Alcoholics Anonymous And How It Begun
The community of Alcoholics Anonymous has been providing necessary support and healing to recovering alcoholics for nearly 80 years. The group was founded by Bill Wilson and Dr. Bob Smith who are both recovering alcoholics in 1935, it began as a community-based fellowship in order to encourage sobriety in many recovering alcoholics. 12 steps were developed by the pair to go on the meetings of AA. They later also introduced the 12 traditions further to help define the purpose within the group. The original steps developed by the pair are still intact while many former alcoholics have credited the group for the help they received during their recovery.
Today, Alcoholics Anonymous has more than 2,000,000 active members all over the world and more than 50 thousand of support groups countrywide.
What You Will Find At An AA Meeting
If you've never been to one before, it may be daunting to attend an AA meeting. The idea of going to a room full of people you don't know you are going through a problem and are seeking help can be intimidating. Fortunately, every participant within AA is fully aware about how the other feels. AA was founded by recovering alcohol addicts and its model has remained till today. For recovering alcoholics, AA provides a special environment where they can open up and not feel judged because every person involved was an alcoholic at some point.
New members are made to feel comfortable While a discussion among new attendees is certainly encouraged it is not essential. AA realises that there are people who feel uncomfortable when sharing info about private matters during their first visit. During the meetings, the people present will openly discuss various issues about their lives and this helps many of them to find peace.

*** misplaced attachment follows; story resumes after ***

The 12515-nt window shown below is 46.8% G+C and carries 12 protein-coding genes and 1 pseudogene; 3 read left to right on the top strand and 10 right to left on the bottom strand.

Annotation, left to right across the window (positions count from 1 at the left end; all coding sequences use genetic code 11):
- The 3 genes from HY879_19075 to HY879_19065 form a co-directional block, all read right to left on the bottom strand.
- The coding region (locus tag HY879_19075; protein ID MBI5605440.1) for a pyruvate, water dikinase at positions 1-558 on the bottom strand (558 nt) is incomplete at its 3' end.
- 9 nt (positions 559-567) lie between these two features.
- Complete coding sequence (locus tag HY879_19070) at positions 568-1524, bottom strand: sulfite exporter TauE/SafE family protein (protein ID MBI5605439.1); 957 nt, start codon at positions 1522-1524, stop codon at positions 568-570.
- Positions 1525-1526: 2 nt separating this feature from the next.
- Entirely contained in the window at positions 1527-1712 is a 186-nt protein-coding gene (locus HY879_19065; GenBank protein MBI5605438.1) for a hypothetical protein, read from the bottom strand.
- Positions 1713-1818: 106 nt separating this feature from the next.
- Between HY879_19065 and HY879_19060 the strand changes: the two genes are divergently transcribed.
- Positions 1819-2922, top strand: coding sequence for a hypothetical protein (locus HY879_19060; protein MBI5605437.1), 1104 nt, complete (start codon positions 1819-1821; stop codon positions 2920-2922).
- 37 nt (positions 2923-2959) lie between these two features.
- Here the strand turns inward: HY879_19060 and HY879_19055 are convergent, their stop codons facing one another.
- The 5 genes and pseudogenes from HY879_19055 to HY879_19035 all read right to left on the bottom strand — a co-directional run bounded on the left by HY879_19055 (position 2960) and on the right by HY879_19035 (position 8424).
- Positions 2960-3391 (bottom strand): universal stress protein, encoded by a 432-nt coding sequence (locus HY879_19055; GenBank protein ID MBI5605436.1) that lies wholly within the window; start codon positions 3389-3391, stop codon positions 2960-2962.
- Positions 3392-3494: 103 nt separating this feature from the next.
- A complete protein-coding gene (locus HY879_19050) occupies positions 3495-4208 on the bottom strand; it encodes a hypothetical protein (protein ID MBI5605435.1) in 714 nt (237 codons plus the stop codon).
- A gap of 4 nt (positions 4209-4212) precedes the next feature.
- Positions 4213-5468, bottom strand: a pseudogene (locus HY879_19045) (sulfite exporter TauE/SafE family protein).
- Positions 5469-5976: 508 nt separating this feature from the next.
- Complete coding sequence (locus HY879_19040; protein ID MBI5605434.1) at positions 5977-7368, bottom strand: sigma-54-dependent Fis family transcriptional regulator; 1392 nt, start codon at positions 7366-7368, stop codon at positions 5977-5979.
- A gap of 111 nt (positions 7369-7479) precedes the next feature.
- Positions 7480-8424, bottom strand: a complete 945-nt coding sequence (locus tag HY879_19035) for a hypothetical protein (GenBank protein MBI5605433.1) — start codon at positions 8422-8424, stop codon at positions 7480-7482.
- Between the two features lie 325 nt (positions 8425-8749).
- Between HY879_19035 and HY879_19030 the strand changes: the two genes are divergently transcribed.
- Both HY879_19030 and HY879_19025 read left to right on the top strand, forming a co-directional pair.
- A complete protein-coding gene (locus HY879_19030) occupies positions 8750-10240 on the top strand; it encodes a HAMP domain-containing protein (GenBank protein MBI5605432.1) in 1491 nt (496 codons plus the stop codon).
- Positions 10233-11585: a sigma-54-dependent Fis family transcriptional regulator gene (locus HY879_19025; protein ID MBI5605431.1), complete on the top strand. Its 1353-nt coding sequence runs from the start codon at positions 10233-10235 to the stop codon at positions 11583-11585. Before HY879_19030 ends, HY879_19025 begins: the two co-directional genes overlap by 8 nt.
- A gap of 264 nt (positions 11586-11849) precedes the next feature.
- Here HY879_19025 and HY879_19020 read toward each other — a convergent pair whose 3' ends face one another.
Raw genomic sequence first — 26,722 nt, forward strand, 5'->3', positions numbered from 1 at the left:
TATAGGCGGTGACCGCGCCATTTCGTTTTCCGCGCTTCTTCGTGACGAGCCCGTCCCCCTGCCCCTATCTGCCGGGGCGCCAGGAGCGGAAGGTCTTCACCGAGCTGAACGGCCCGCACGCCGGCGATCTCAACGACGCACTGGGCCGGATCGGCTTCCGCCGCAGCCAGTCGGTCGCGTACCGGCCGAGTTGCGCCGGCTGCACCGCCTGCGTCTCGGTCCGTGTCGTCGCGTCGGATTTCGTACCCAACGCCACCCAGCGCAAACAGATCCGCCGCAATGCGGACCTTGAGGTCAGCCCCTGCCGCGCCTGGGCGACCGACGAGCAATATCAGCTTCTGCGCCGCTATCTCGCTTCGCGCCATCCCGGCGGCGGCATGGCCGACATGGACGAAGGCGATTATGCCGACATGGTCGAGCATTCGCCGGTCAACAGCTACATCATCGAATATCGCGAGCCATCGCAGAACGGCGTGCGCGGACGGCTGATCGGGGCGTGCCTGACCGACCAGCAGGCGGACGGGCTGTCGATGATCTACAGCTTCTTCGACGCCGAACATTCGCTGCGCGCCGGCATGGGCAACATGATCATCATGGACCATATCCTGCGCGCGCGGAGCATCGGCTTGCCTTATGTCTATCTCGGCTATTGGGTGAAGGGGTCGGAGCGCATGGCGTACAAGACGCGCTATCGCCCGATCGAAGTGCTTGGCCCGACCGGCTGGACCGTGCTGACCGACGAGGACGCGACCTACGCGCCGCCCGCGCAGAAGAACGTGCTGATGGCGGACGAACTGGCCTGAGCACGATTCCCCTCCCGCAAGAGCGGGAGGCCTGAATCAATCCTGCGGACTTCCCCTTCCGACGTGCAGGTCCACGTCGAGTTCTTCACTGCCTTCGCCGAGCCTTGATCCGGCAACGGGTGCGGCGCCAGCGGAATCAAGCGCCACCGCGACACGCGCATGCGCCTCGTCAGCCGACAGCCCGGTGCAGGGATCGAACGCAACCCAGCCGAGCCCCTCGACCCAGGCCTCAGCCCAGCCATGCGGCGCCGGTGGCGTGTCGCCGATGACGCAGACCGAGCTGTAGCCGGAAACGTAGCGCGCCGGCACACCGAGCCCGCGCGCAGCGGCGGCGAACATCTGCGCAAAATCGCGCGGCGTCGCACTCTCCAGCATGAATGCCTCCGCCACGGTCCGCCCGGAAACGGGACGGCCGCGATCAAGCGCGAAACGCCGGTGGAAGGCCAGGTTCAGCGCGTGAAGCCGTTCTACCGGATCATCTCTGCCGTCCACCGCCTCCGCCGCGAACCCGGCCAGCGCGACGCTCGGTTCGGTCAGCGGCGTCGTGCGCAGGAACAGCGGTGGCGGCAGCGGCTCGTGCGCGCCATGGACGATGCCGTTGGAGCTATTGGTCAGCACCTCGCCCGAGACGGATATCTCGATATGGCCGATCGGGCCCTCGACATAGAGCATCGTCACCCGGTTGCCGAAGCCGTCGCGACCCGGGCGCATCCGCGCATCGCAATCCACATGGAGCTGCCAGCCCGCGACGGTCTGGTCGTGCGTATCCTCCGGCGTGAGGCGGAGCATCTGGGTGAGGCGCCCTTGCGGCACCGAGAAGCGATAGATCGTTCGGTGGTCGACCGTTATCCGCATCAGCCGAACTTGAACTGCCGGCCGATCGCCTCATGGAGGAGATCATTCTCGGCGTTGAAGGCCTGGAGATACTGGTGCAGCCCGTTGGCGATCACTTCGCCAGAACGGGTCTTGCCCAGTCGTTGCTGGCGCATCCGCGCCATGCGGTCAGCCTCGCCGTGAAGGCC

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What Are Closed And Open Meetings
Only the people that are struggling with alcohol addiction are the ones allowed to attend the closed meetings in AA.
Open meetings welcome also spouses, friends, and family members of the addicts. You may choose the type of meeting you feel comfortable attending. A certain share of the people attending these meetings prefer to keep their therapy separated from the rest of their lives. For others, the love and support of friends and family members during meetings is important.
The Twelve Steps For AA
These 12 Steps have been the backbone of the AA meetings. Though steps are taught to one leading to the next (linear), the members experience them as a circle of events. Some of the steps mentioned could be revisited until the recovering alcoholic is comfortable during that stage of their recovery process.
Accepting the fact that you are suffering from alcoholism is usually the first stage you go through. Making yourself a promise that you'll recovery from the addiction, accepting your mistakes and the wrongs you have done to others are some of the stages that you must go through in the process. Learn more about the twelve steps here.
Objections To AA
Since attending AA meetings may bring discomfort, so many people will find reasons not to attend such meetings. Most excuses people give include
- They do not believe these meetings will be helpful
- They fear running into a person who knows them
- They haven't yet accepted they are addicts and need help
These excuses may seem insurmountable, but the most important thing is to keep your eyes on what you want to achieve.
If you suspect that the problem exists, you're probably right. Alcoholism can cause you many years of misery and in the long run you'll realise just how much attending these meetings may save you from.
Identifying An Alcoholics Anonymous Group
No matter where you live, there certainly is an AA group nearby. Most groups have regular meetings, and you can definitely visit one sooner rather than later. We can help you identify the AA meetings near your location and you can choose the type of meeting you want to attend. Contact us on 0800 246 1509 today and we'll help you find an AA group that will suit you best.